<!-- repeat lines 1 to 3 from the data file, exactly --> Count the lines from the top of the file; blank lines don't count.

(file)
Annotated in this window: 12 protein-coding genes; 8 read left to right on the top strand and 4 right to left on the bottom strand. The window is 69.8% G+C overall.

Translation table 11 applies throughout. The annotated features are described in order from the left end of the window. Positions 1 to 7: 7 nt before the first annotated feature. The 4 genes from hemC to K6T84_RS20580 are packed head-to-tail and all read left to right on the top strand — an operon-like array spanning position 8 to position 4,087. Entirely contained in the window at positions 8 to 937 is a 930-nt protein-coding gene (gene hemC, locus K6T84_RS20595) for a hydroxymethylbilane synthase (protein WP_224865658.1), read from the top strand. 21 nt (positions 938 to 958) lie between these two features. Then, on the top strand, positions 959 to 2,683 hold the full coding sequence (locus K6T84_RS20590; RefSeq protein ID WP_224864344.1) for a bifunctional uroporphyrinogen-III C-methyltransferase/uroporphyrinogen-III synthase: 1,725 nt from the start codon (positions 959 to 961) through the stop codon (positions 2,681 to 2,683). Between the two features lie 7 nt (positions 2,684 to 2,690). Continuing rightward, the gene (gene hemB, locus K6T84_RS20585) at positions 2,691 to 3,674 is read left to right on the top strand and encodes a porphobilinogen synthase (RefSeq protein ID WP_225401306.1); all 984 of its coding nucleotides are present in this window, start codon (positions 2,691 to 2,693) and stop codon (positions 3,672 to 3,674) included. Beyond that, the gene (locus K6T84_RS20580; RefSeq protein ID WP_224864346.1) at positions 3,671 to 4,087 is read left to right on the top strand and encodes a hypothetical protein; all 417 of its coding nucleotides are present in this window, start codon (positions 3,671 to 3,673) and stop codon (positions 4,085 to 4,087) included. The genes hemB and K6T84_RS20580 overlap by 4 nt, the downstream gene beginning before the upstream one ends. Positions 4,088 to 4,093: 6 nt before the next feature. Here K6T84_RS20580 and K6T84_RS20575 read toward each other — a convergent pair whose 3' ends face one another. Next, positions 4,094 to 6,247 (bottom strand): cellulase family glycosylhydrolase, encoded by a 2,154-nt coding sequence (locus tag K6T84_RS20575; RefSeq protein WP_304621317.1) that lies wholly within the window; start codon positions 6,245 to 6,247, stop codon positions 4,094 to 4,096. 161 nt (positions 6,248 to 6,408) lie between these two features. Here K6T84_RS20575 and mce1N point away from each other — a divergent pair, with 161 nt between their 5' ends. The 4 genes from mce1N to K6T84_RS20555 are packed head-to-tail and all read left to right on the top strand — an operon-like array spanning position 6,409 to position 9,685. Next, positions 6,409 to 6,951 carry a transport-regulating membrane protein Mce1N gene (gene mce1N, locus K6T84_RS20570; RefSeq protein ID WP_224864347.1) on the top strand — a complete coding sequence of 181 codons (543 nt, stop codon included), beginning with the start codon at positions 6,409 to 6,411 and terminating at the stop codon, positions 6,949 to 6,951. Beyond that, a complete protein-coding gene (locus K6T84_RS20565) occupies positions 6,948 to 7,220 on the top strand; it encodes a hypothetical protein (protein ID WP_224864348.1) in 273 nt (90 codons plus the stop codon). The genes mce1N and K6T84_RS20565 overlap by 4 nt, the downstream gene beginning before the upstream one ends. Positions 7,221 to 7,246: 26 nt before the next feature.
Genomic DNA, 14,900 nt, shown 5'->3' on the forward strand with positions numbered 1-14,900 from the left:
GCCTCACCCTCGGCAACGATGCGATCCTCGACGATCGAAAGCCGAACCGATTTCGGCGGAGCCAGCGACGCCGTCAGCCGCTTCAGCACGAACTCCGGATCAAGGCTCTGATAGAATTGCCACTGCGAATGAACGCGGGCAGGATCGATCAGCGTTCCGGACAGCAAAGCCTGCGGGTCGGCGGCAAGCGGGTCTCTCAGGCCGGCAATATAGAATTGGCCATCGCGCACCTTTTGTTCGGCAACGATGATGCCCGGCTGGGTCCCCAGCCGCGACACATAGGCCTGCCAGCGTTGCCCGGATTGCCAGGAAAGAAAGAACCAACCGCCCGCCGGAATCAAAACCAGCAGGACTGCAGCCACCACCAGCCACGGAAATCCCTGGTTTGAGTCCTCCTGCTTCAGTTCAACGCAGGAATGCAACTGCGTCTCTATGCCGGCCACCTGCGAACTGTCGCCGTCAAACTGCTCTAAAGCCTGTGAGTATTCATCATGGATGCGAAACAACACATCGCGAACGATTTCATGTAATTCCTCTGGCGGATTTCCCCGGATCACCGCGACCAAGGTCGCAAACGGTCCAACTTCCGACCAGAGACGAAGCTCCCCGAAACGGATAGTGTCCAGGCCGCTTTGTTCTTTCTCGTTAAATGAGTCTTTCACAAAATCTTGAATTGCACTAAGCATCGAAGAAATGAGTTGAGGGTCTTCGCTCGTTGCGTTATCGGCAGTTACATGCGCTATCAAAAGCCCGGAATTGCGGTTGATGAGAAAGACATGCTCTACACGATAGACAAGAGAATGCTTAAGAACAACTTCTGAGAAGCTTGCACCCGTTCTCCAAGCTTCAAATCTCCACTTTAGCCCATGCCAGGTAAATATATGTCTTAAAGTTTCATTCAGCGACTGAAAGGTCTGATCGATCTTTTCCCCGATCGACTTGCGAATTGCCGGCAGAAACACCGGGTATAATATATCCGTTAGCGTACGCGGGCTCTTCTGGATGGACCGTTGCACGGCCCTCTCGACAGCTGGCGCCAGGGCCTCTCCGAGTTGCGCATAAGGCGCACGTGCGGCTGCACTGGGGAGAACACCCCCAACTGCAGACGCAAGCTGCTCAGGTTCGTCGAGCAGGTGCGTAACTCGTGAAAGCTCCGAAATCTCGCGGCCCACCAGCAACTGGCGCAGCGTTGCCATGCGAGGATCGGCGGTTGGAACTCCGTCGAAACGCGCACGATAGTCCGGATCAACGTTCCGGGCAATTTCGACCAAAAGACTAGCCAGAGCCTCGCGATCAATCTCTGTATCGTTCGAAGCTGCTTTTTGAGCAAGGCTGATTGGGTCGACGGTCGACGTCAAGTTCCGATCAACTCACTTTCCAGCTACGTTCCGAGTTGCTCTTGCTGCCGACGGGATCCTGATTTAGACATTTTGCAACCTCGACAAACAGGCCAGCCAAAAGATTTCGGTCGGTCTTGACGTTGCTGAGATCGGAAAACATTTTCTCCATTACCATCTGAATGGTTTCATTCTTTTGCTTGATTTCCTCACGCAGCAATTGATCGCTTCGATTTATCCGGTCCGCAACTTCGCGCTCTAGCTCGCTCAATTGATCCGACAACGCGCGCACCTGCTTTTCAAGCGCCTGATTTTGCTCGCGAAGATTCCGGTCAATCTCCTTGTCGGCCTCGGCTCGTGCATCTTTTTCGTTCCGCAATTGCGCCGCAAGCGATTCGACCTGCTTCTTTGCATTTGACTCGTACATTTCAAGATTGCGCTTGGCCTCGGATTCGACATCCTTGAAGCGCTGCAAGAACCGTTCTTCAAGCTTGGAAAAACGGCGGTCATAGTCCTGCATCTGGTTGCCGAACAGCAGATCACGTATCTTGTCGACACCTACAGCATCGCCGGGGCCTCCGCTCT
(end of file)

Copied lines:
Annotated in this window: 12 protein-coding genes; 8 read left to right on the top strand and 4 right to left on the bottom strand. The window is 69.8% G+C overall.

Translation table 11 applies throughout. The annotated features are described in order from the left end of the window. Positions 1 to 7: 7 nt before the first annotated feature. The 4 genes from hemC to K6T84_RS20580 are packed head-to-tail and all read left to right on the top strand — an operon-like array spanning position 8 to position 4,087. Entirely contained in the window at positions 8 to 937 is a 930-nt protein-coding gene (gene hemC, locus K6T84_RS20595) for a hydroxymethylbilane synthase (protein WP_224865658.1), read from the top strand. 21 nt (positions 938 to 958) lie between these two features. Then, on the top strand, positions 959 to 2,683 hold the full coding sequence (locus K6T84_RS20590; RefSeq protein ID WP_224864344.1) for a bifunctional uroporphyrinogen-III C-methyltransferase/uroporphyrinogen-III synthase: 1,725 nt from the start codon (positions 959 to 961) through the stop codon (positions 2,681 to 2,683). Between the two features lie 7 nt (positions 2,684 to 2,690). Continuing rightward, the gene (gene hemB, locus K6T84_RS20585) at positions 2,691 to 3,674 is read left to right on the top strand and encodes a porphobilinogen synthase (RefSeq protein ID WP_225401306.1); all 984 of its coding nucleotides are present in this window, start codon (positions 2,691 to 2,693) and stop codon (positions 3,672 to 3,674) included. Beyond that, the gene (locus K6T84_RS20580; RefSeq protein ID WP_224864346.1) at positions 3,671 to 4,087 is read left to right on the top strand and encodes a hypothetical protein; all 417 of its coding nucleotides are present in this window, start codon (positions 3,671 to 3,673) and stop codon (positions 4,085 to 4,087) included. The genes hemB and K6T84_RS20580 overlap by 4 nt, the downstream gene beginning before the upstream one ends. Positions 4,088 to 4,093: 6 nt before the next feature. Here K6T84_RS20580 and K6T84_RS20575 read toward each other — a convergent pair whose 3' ends face one another. Next, positions 4,094 to 6,247 (bottom strand): cellulase family glycosylhydrolase, encoded by a 2,154-nt coding sequence (locus tag K6T84_RS20575; RefSeq protein WP_304621317.1) that lies wholly within the window; start codon positions 6,245 to 6,247, stop codon positions 4,094 to 4,096. 161 nt (positions 6,248 to 6,408) lie between these two features. Here K6T84_RS20575 and mce1N point away from each other — a divergent pair, with 161 nt between their 5' ends. The 4 genes from mce1N to K6T84_RS20555 are packed head-to-tail and all read left to right on the top strand — an operon-like array spanning position 6,409 to position 9,685. Next, positions 6,409 to 6,951 carry a transport-regulating membrane protein Mce1N gene (gene mce1N, locus K6T84_RS20570; RefSeq protein ID WP_224864347.1) on the top strand — a complete coding sequence of 181 codons (543 nt, stop codon included), beginning with the start codon at positions 6,409 to 6,411 and terminating at the stop codon, positions 6,949 to 6,951. Beyond that, a complete protein-coding gene (locus K6T84_RS20565) occupies positions 6,948 to 7,220 on the top strand; it encodes a hypothetical protein (protein ID WP_224864348.1) in 273 nt (90 codons plus the stop codon). The genes mce1N and K6T84_RS20565 overlap by 4 nt, the downstream gene beginning before the upstream one ends. Positions 7,221 to 7,246: 26 nt before the next feature.
Genomic DNA, 14,900 nt, shown 5'->3' on the forward strand with positions numbered 1-14,900 from the left: